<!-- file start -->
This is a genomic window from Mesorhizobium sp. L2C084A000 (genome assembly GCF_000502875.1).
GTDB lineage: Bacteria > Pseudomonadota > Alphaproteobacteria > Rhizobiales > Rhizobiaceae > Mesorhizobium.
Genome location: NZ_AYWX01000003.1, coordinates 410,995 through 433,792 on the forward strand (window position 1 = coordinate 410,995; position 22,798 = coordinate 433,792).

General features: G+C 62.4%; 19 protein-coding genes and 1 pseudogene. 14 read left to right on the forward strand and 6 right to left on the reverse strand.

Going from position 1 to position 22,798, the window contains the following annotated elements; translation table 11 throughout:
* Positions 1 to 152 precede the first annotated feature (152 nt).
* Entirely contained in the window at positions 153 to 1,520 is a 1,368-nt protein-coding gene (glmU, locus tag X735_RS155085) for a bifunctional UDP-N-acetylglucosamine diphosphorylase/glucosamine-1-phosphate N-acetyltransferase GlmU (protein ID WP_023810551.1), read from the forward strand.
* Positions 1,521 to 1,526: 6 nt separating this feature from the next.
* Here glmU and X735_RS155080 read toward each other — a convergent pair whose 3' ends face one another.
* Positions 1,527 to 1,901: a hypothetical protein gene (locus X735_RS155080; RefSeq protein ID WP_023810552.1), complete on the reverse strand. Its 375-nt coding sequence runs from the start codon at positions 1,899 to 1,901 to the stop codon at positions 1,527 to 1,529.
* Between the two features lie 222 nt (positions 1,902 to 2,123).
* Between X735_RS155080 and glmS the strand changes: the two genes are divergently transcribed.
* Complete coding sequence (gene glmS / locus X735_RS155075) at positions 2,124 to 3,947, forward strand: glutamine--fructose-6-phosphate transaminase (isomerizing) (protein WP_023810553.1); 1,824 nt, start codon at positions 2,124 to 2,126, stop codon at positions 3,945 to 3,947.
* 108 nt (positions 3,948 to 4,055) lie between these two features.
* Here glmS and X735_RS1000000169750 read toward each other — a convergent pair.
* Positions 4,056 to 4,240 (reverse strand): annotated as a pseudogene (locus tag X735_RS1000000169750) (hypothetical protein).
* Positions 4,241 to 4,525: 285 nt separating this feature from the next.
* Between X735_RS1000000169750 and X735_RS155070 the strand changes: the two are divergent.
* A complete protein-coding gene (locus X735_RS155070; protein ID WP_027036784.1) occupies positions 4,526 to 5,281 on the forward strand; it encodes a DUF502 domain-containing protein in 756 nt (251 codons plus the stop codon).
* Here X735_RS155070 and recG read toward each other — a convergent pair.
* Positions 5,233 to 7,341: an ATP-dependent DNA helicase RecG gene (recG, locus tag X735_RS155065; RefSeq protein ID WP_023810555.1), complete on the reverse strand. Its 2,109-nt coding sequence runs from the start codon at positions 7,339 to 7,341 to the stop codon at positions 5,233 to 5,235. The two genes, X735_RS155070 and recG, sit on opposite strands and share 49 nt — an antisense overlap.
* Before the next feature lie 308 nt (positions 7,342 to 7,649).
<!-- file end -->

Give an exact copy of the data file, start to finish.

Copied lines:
This is a genomic window from Mesorhizobium sp. L2C084A000 (genome assembly GCF_000502875.1).
GTDB lineage: Bacteria > Pseudomonadota > Alphaproteobacteria > Rhizobiales > Rhizobiaceae > Mesorhizobium.
Genome location: NZ_AYWX01000003.1, coordinates 410,995 through 433,792 on the forward strand (window position 1 = coordinate 410,995; position 22,798 = coordinate 433,792).

General features: G+C 62.4%; 19 protein-coding genes and 1 pseudogene. 14 read left to right on the forward strand and 6 right to left on the reverse strand.

Going from position 1 to position 22,798, the window contains the following annotated elements; translation table 11 throughout:
* Positions 1 to 152 precede the first annotated feature (152 nt).
* Entirely contained in the window at positions 153 to 1,520 is a 1,368-nt protein-coding gene (glmU, locus tag X735_RS155085) for a bifunctional UDP-N-acetylglucosamine diphosphorylase/glucosamine-1-phosphate N-acetyltransferase GlmU (protein ID WP_023810551.1), read from the forward strand.
* Positions 1,521 to 1,526: 6 nt separating this feature from the next.
* Here glmU and X735_RS155080 read toward each other — a convergent pair whose 3' ends face one another.
* Positions 1,527 to 1,901: a hypothetical protein gene (locus X735_RS155080; RefSeq protein ID WP_023810552.1), complete on the reverse strand. Its 375-nt coding sequence runs from the start codon at positions 1,899 to 1,901 to the stop codon at positions 1,527 to 1,529.
* Between the two features lie 222 nt (positions 1,902 to 2,123).
* Between X735_RS155080 and glmS the strand changes: the two genes are divergently transcribed.
* Complete coding sequence (gene glmS / locus X735_RS155075) at positions 2,124 to 3,947, forward strand: glutamine--fructose-6-phosphate transaminase (isomerizing) (protein WP_023810553.1); 1,824 nt, start codon at positions 2,124 to 2,126, stop codon at positions 3,945 to 3,947.
* 108 nt (positions 3,948 to 4,055) lie between these two features.
* Here glmS and X735_RS1000000169750 read toward each other — a convergent pair.
* Positions 4,056 to 4,240 (reverse strand): annotated as a pseudogene (locus tag X735_RS1000000169750) (hypothetical protein).
* Positions 4,241 to 4,525: 285 nt separating this feature from the next.
* Between X735_RS1000000169750 and X735_RS155070 the strand changes: the two are divergent.
* A complete protein-coding gene (locus X735_RS155070; protein ID WP_027036784.1) occupies positions 4,526 to 5,281 on the forward strand; it encodes a DUF502 domain-containing protein in 756 nt (251 codons plus the stop codon).
* Here X735_RS155070 and recG read toward each other — a convergent pair.
* Positions 5,233 to 7,341: an ATP-dependent DNA helicase RecG gene (recG, locus tag X735_RS155065; RefSeq protein ID WP_023810555.1), complete on the reverse strand. Its 2,109-nt coding sequence runs from the start codon at positions 7,339 to 7,341 to the stop codon at positions 5,233 to 5,235. The two genes, X735_RS155070 and recG, sit on opposite strands and share 49 nt — an antisense overlap.
* Before the next feature lie 308 nt (positions 7,342 to 7,649).